Cells of a multicellular organism are genetically identical but differ in structure and function. This heterogeneity is created by several epigenetic mechanisms during the development of the organism. The epigenetic changes- including DNA methylation, histone post-translational modifications, chromatin remodeling and RNA interference have all been shown to control chromatin structure and regulate a plethora of cellular and organismal processes. There is a strong evidence that epigenetics play a crucial role in the development of diseases such as cancer, schizophrenia or metabolic disorders. The epigenetic regulation underlie memory formation or adaptation to external stimuli. The extent to which environmental effects can provoke epigenetic responses represents an exciting area of future research. Here we review the current knowledge about the epigenetic mechanisms and their relation to the human health and disease.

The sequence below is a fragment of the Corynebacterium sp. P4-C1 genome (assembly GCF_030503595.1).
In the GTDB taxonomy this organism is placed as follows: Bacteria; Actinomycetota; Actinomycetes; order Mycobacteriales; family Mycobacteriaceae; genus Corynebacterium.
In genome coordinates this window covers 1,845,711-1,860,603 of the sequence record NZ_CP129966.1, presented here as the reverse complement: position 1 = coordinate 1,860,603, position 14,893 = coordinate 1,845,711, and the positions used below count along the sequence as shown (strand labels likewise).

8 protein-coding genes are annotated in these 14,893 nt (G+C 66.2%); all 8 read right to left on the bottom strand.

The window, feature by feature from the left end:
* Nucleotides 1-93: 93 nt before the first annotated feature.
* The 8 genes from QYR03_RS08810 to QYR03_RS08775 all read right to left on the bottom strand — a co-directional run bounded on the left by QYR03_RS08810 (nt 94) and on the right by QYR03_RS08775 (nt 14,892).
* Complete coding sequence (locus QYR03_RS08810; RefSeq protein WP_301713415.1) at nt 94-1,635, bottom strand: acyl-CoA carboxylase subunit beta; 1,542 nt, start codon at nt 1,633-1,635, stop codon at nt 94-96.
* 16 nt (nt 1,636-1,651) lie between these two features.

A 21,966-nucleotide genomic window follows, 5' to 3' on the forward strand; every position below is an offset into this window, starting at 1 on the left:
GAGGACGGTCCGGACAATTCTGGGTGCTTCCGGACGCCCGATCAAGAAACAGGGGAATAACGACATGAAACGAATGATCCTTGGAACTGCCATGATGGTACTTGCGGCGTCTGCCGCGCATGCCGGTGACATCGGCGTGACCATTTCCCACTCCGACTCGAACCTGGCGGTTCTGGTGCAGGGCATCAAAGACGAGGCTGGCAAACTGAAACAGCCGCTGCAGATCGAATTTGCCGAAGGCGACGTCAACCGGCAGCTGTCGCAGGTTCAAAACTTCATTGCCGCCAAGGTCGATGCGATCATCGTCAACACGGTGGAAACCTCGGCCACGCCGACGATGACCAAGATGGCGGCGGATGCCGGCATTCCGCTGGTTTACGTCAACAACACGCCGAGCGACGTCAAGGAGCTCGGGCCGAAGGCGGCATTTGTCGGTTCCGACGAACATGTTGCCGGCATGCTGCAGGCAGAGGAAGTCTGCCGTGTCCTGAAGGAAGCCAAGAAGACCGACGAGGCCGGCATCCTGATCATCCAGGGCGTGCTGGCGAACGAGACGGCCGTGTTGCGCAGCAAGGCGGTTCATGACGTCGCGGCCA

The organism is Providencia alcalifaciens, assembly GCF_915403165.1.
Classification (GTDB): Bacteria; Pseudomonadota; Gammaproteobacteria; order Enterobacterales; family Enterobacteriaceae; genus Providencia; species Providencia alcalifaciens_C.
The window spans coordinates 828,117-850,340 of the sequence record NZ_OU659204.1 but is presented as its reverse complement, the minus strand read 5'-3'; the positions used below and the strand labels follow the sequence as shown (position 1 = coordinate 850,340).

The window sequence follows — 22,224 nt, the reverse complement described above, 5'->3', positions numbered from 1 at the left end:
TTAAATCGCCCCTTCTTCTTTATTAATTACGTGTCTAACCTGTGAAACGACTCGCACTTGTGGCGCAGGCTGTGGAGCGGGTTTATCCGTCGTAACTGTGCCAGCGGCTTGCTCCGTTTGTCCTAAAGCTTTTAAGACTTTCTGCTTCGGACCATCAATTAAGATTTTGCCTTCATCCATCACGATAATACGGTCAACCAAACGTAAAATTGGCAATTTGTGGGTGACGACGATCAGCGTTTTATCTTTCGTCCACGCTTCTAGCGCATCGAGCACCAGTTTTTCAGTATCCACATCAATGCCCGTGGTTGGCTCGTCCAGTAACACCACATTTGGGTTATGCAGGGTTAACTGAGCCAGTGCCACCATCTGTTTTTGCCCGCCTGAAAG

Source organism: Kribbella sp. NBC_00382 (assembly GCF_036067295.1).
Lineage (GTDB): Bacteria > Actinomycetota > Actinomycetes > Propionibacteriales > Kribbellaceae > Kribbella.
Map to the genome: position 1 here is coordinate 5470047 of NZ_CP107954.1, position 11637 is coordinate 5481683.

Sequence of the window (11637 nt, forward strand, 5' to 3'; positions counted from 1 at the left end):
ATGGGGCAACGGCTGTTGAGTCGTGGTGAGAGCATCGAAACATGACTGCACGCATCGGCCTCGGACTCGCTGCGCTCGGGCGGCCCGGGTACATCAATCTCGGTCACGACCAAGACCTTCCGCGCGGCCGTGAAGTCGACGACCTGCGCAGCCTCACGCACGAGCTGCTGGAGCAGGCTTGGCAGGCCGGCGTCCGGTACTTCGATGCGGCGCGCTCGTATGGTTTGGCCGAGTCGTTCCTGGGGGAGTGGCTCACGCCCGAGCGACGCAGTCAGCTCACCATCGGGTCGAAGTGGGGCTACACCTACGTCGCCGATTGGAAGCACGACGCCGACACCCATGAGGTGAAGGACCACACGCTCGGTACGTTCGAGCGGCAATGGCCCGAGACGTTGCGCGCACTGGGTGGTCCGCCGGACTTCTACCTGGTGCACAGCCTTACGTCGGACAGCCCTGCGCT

In flowering plants, seeds are produced both sexually (double fertilization is required) and asexually via apomixis (meiotic reduction and egg fertilization are omitted). An apomictic-like pattern of endosperm development in planta is followed by fis mutants of sexual Arabidopsis thaliana. In our experiments in planta, autonomous endosperm (AE) developed in met1 mutants. Furthermore we obtained autonomous endosperm formation in vitro not only in unfertilized ovules of fie mutants but also in wild genotypes (Col-0, MET1/MET1, FIE/FIE) and met1 mutants. AE induction and development occurred in all genotypes on the each of the media used and in every trial. The frequency of AE was relatively high (51.2% ovaries) and genotype-dependent. AE induced in vitro represents a more advanced stage of development than AE induced in fie mutants in planta. This was manifested by a high number of nuclei surrounded by cytoplasm and organized in nuclear cytoplasmic domains (NCDs), nodule formation, division into characteristic regions, and cellularization. The high frequency of AE observed in homozygous met1 (met1/met1) mutants probably is due to accumulation of hypomethylation as an effect of the met1 mutation and the in vitro conditions. AE development was most advanced in FIE/fie mutants. We suggest that changes in the methylation of one or several genes in the DNA of Arabidopsis genotypes caused by in vitro conditions resulted in AE induction and/or further AE development.